The Unity in Annulling Vows by Aharon Nissel


Parashat Matot begins with the laws of vows. In Judaism, vows are considered to be binding to the utmost degree and therefore, one who makes a vow is required to uphold it. Furthermore, Seforno (VaYikra 19:12) adds that one who violates a pledge desecrates Hashem’s name, based on the Pasuk in Matot (BeMidbar 30:3), “Lo Yacheil Devaro; KeChol HaYotzei MiPiv Ya’aseh, “he shall not break his pledge; he must carry out all that crosses his lips.” The word used for “break” is Yacheil, which Seforno connects to a similar word found in VaYikra 19:12, namely “VeChilalta.” This word is used to teach that one who swears by God’s name falsely is “profaning the name of your God.” Since the word in the latter verse is used to mean “desecration,” whereas the word in the former verse refers to a break in the oath, Seforno concludes that violating a pledge constitutes a desecration of Hashem’s name. However, we know that in some cases it is possible to annul vows, which, in light of the severity of oaths in Judaism, raises the obvious question: How is it that a person can simply annul a vow given that a transgression of that same promise is tantamount to desecrating Hashem’s name?

Let us first look at the mechanisms with which one may annul a vow. There are two main cases in which a vow may be annulled (Nedarim 9). The first case occurs when conditions or facts on which the vow was made or based were changed. In that case, the vow may be annulled if the new circumstances cause remorse on behalf of the person who vowed. Rambam (Hilchot Shevuot 6:1) extends this allowance to even a mere change of mind on the part of the person who committed to the vow. The second case occurs when the facts of the situation have not changed; rather, they simply were not clear when the vow was taken. For example, if one vows to not give a group of incoming travelers food but soon realizes that one of the travelers is his father, he may absolve himself from the oath and feed his father.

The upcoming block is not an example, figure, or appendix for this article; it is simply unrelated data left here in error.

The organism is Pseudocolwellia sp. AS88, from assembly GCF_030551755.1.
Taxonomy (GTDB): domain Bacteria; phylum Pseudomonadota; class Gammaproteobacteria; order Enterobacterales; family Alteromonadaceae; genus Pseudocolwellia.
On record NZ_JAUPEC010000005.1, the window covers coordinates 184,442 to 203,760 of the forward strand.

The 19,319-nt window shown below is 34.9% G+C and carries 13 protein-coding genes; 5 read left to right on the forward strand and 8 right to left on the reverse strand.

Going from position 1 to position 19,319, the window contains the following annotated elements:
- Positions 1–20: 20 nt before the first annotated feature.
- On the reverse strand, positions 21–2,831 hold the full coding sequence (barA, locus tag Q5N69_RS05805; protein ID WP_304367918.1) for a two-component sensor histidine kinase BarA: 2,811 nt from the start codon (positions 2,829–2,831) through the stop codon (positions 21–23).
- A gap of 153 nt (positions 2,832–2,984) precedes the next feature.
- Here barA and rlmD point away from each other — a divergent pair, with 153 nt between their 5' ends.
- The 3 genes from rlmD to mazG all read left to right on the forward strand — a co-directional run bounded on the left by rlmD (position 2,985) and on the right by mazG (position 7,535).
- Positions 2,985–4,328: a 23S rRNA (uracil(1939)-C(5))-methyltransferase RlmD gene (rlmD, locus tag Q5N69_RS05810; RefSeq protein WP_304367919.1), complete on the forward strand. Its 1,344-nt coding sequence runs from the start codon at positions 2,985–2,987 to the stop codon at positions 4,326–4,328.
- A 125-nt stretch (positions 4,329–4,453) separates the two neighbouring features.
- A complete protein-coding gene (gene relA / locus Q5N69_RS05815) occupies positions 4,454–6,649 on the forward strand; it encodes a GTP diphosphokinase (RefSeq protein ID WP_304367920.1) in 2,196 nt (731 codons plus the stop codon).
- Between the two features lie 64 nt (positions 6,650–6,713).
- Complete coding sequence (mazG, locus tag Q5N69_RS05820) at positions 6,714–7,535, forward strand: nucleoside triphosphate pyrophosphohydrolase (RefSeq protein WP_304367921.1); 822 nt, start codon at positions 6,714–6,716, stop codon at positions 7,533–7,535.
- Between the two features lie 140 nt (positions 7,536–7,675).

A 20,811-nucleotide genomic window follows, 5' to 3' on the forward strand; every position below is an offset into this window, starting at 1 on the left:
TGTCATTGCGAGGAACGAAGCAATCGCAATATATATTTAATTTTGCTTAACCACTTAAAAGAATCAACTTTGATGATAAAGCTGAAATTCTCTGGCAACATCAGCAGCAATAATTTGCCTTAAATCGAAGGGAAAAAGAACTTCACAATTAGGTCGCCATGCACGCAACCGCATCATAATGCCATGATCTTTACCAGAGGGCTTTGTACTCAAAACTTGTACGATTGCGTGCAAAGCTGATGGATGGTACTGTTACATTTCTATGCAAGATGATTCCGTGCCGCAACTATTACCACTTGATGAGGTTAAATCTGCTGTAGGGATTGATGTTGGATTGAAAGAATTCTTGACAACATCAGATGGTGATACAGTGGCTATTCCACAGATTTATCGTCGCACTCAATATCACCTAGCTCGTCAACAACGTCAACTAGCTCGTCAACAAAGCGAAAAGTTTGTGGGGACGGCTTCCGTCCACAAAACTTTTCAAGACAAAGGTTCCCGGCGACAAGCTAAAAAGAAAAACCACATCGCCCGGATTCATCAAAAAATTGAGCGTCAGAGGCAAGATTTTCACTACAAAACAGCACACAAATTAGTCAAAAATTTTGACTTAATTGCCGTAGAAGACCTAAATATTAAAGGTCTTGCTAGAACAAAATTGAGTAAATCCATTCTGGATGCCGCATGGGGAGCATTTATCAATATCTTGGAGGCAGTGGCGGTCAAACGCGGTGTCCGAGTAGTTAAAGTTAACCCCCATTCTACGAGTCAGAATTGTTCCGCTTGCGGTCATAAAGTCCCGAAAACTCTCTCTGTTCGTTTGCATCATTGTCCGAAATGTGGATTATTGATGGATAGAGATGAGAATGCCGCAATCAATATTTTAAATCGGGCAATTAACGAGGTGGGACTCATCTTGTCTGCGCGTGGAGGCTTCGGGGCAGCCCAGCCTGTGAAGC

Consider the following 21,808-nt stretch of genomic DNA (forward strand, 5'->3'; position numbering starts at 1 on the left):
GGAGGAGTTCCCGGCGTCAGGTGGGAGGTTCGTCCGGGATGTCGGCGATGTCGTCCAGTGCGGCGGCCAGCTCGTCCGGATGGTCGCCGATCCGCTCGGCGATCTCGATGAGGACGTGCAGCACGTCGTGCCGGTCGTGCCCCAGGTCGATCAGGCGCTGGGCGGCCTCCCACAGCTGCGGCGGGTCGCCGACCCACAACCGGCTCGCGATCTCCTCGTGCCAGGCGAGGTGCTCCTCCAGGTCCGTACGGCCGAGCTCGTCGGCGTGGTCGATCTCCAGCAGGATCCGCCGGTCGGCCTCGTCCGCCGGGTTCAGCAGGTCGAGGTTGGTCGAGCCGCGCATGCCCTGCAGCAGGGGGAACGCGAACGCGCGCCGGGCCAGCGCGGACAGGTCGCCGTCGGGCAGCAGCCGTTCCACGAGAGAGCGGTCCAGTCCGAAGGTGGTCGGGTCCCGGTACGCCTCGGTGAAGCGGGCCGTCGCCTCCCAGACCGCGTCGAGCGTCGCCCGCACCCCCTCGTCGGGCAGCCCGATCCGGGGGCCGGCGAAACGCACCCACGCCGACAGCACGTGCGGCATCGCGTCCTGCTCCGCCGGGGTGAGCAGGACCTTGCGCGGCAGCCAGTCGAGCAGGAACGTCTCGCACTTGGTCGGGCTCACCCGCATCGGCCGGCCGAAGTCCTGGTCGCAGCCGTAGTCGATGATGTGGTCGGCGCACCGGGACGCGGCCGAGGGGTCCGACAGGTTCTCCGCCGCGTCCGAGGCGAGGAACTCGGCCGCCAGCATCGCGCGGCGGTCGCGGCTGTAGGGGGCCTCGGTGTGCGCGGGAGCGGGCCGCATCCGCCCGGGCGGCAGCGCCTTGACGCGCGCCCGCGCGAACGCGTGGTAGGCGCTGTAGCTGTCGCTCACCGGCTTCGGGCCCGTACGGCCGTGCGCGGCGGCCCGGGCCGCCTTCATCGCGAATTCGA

Why might we be so lenient with the annulment of vows to the extent that Rambam would take a lenient rule and reformulate it into something even more lenient? To understand the trend of leniency in the rabbinic arena, we must examine the nature of vows. A vow, as the Torah describes it, is the acceptance of an additional prohibition on oneself. When a person makes a vow and provides himself with another prohibition, he is detaching himself from the greater society. Hashem’s commandments, as detailed in the Torah, provide a standard set of guidelines by which all of Bnei Yisrael are supposed to live their lives. When a person makes a commitment, he removes himself from the society, because there is something forbidden to him but allowed for everyone else. Therefore, it is conceivable that the annulment of vows is a lenient process, due to the concept formulated best by Hillel in Pirkei Avot (2:4), “Al Tifrosh Min HaTzibbur,” “Do not separate yourself from the community.”

This concept can also explain the discussion about whether becoming a Nazir is positive or a negative (Nazir 19a). It would appear just from the verses themselves in BeMidbar (6:1-21) that Nezirut is a positive, given the use of the term “Kadosh” used to describe the Nazir, and that the prohibitions on the Nazir are reminiscent of the prohibitions on Kohanim (who are also considered the cream of the crop of Bnei Yisrael.) However, Rav Elazar HaKappar (ad loc.) states that Nezirut is not a positive obligation to take upon oneself. We can explain his opinion with the reasoning that we have seen earlier, namely that it is improper to separate oneself from the Tzibbur.

To come full circle, we have pointed out that Sforno believes that the breaking of a vow is considered a desecration of Hashem’s name whereas the annulment of a vow is a way to reinsert oneself back into the community. Nowadays, many do not take making vows seriously, if they even make such vows at all. However, we can still apply Parashat Matot and the rabbinic stance on annulment of vows to our lives to learn that the Achdut, or unity, of Bnei Yisrael is of supreme value.

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